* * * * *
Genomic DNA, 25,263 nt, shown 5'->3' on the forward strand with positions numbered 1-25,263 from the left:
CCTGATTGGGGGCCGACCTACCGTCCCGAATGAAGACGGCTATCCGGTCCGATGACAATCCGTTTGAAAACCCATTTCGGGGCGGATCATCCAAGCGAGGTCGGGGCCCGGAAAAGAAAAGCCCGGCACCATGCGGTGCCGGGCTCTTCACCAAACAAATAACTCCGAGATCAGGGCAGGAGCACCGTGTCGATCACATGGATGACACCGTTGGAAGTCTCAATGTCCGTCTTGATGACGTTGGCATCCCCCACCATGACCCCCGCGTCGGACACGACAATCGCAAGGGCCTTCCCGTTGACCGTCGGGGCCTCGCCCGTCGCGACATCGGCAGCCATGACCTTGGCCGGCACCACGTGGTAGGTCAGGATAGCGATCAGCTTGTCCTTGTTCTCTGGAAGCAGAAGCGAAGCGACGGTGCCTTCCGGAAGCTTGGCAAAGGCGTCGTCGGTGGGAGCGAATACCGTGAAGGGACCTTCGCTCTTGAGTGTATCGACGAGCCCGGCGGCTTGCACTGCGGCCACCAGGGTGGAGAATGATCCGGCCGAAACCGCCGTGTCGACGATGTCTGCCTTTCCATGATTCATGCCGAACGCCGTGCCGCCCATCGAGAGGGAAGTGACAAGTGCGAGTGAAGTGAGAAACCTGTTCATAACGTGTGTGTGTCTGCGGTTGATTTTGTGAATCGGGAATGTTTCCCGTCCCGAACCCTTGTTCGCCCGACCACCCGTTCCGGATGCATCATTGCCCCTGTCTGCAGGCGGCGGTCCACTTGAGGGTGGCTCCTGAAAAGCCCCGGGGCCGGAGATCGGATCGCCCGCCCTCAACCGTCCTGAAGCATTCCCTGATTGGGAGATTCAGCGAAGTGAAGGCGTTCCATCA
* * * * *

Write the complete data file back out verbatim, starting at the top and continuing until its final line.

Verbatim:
Genomic DNA, 25,263 nt, shown 5'->3' on the forward strand with positions numbered 1-25,263 from the left:
CCTGATTGGGGGCCGACCTACCGTCCCGAATGAAGACGGCTATCCGGTCCGATGACAATCCGTTTGAAAACCCATTTCGGGGCGGATCATCCAAGCGAGGTCGGGGCCCGGAAAAGAAAAGCCCGGCACCATGCGGTGCCGGGCTCTTCACCAAACAAATAACTCCGAGATCAGGGCAGGAGCACCGTGTCGATCACATGGATGACACCGTTGGAAGTCTCAATGTCCGTCTTGATGACGTTGGCATCCCCCACCATGACCCCCGCGTCGGACACGACAATCGCAAGGGCCTTCCCGTTGACCGTCGGGGCCTCGCCCGTCGCGACATCGGCAGCCATGACCTTGGCCGGCACCACGTGGTAGGTCAGGATAGCGATCAGCTTGTCCTTGTTCTCTGGAAGCAGAAGCGAAGCGACGGTGCCTTCCGGAAGCTTGGCAAAGGCGTCGTCGGTGGGAGCGAATACCGTGAAGGGACCTTCGCTCTTGAGTGTATCGACGAGCCCGGCGGCTTGCACTGCGGCCACCAGGGTGGAGAATGATCCGGCCGAAACCGCCGTGTCGACGATGTCTGCCTTTCCATGATTCATGCCGAACGCCGTGCCGCCCATCGAGAGGGAAGTGACAAGTGCGAGTGAAGTGAGAAACCTGTTCATAACGTGTGTGTGTCTGCGGTTGATTTTGTGAATCGGGAATGTTTCCCGTCCCGAACCCTTGTTCGCCCGACCACCCGTTCCGGATGCATCATTGCCCCTGTCTGCAGGCGGCGGTCCACTTGAGGGTGGCTCCTGAAAAGCCCCGGGGCCGGAGATCGGATCGCCCGCCCTCAACCGTCCTGAAGCATTCCCTGATTGGGAGATTCAGCGAAGTGAAGGCGTTCCATCA